Just for the record, when you were actively trying to get help on another thread a month ago, I pm’ed you and even put myself available to do a live session, but you refused it like this:
Thank you Gustavo, I appreciate your efforts.
However, I think I’m better understanding the kind of tool Darktable is, and for now it’s not looking like something I can work with for what I need/want from a photo editor. I am understanding more of what it is capable of, and I do get what it does, but it’s just so much more than I want at the moment.
Reading some of the threads here, it is clear that there is no quick and easy way to edit large quantities of images, which is really what I need right now.
I’m not actually new to darktable, I have been trying it out pretty much since it became available on the Mac platform. For some reason, the latest version has given me a step backwards, as in the past I have been able to get very near to the kind of images I wanted, but general stability meant I decided not to switch.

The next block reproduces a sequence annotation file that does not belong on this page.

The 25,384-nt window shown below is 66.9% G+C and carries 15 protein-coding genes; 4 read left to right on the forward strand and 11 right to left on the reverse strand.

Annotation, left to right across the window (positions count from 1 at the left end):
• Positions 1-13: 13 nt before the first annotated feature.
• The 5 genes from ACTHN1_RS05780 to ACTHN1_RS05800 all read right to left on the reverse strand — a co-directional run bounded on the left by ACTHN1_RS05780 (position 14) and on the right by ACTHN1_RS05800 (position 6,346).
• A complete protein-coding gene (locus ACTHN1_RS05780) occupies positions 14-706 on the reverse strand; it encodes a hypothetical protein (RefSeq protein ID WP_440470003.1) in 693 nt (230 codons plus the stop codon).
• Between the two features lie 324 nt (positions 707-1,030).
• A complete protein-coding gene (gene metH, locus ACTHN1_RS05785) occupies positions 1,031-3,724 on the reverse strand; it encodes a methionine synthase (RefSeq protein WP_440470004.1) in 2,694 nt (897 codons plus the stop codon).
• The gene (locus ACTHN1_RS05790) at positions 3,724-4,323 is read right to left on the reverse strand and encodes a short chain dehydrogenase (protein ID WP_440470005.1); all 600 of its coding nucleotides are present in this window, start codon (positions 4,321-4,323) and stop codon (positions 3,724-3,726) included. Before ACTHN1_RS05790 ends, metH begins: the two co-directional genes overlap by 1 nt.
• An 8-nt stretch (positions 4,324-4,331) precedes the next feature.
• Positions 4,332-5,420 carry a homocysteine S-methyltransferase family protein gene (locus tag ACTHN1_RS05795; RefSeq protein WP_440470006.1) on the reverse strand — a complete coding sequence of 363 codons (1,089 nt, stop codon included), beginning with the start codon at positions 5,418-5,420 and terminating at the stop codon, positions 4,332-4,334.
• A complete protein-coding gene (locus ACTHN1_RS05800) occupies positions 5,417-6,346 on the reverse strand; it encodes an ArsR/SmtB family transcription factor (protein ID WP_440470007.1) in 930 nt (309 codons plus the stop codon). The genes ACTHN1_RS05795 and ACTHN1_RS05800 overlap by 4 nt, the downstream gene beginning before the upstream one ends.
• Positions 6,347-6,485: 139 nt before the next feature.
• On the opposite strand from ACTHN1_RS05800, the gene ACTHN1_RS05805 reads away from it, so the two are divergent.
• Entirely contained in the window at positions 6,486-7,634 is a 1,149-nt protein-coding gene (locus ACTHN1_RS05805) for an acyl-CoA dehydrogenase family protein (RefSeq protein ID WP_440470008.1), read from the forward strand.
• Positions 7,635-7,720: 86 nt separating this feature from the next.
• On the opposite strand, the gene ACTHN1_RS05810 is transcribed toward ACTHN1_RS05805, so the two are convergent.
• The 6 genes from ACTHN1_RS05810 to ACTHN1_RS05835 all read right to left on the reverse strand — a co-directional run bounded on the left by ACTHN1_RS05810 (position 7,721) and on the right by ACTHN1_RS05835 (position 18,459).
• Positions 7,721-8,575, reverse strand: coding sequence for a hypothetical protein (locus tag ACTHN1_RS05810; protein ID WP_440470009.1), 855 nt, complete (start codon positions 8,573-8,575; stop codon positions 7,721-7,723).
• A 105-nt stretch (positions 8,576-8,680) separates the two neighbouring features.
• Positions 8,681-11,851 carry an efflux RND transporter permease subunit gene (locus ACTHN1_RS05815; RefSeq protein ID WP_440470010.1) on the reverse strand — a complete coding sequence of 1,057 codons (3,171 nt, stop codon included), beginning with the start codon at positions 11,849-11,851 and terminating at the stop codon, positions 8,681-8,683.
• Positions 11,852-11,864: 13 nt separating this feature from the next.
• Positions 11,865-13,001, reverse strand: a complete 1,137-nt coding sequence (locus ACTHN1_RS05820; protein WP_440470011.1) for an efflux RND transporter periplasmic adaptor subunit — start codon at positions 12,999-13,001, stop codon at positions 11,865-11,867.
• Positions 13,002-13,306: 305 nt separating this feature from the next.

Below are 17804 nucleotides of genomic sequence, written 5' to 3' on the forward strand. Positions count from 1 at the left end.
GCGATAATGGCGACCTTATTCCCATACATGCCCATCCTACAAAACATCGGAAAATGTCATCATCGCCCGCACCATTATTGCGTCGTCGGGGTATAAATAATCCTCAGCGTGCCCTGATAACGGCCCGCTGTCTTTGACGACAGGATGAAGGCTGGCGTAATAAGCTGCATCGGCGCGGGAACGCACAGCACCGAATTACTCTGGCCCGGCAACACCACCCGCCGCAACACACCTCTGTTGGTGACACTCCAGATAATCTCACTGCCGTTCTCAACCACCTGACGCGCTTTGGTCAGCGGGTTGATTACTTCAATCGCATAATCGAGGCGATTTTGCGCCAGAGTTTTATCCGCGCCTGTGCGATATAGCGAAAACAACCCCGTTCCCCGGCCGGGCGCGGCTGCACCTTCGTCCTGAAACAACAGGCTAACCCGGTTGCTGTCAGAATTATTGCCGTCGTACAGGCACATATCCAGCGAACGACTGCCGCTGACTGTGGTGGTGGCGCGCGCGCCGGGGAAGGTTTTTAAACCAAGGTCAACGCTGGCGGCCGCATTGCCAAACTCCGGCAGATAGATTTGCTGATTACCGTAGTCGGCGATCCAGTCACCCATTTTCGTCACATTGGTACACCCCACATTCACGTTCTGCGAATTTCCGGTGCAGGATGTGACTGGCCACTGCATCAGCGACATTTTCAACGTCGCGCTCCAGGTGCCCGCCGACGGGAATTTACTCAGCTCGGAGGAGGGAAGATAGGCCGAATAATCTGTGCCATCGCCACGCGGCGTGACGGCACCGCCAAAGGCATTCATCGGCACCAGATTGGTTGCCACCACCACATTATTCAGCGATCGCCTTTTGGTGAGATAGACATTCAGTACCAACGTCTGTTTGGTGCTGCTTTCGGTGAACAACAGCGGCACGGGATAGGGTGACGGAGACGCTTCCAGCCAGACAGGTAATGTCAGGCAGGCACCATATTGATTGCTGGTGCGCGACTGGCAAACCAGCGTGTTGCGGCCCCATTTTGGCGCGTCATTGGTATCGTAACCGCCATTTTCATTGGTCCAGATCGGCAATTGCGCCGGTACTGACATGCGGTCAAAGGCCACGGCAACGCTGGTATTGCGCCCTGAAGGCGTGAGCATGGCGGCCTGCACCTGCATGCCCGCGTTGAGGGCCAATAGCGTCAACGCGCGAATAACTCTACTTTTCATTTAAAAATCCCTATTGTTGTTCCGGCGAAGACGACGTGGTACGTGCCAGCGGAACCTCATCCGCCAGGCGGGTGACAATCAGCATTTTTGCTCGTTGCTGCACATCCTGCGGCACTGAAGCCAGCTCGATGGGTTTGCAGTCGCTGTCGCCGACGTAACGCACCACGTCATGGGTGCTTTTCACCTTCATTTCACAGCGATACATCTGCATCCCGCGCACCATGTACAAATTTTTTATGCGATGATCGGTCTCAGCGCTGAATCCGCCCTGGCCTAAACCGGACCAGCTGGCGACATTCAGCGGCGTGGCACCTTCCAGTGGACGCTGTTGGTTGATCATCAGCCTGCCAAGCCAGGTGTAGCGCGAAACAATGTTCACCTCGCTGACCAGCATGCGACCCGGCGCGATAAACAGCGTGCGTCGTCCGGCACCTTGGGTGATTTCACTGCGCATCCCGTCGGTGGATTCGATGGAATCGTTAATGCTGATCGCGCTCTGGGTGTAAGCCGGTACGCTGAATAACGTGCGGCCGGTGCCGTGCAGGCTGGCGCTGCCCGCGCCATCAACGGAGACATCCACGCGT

I might wait to see what happens with the development of v3, and try again if I see anything that looks like it might make things work for me.
Do you still feel darktable isn’t for your needs?
EDIT: I’m sorry disclosing a message from a private thread, but I don’t think it exposes anything personal, and in my view, it may help we understand you better.
So you’re free to write the same lengthy post over and over expressing your frustrations, but when I express mine I need to “chill out?”
And when others try to help they’re blowing it out of proportion?
My apologies, I hadn’t meant for it to get silly. I have been genuinely trying to get DT to work for me, perhaps I’ve gone about it the wrong way. It’ll not happen again.
I did too, but only recently got my solution Just today I managed to edit 130 photos and export them with very satisfactionary results! All it took was just ~5mins to edit “representative” image, then copy history to others and then adjust outliers and odd-balls and click export
My start was Aurellien’s video with samples and quote about non-universal modules (an “A ha!” moment)
So as others suggested - why not share an example photo you’re having bit of problems with and see if/how others can help you? I’m pondering doing just that, since I’ve got a fireshow photos to do and that is totally different beast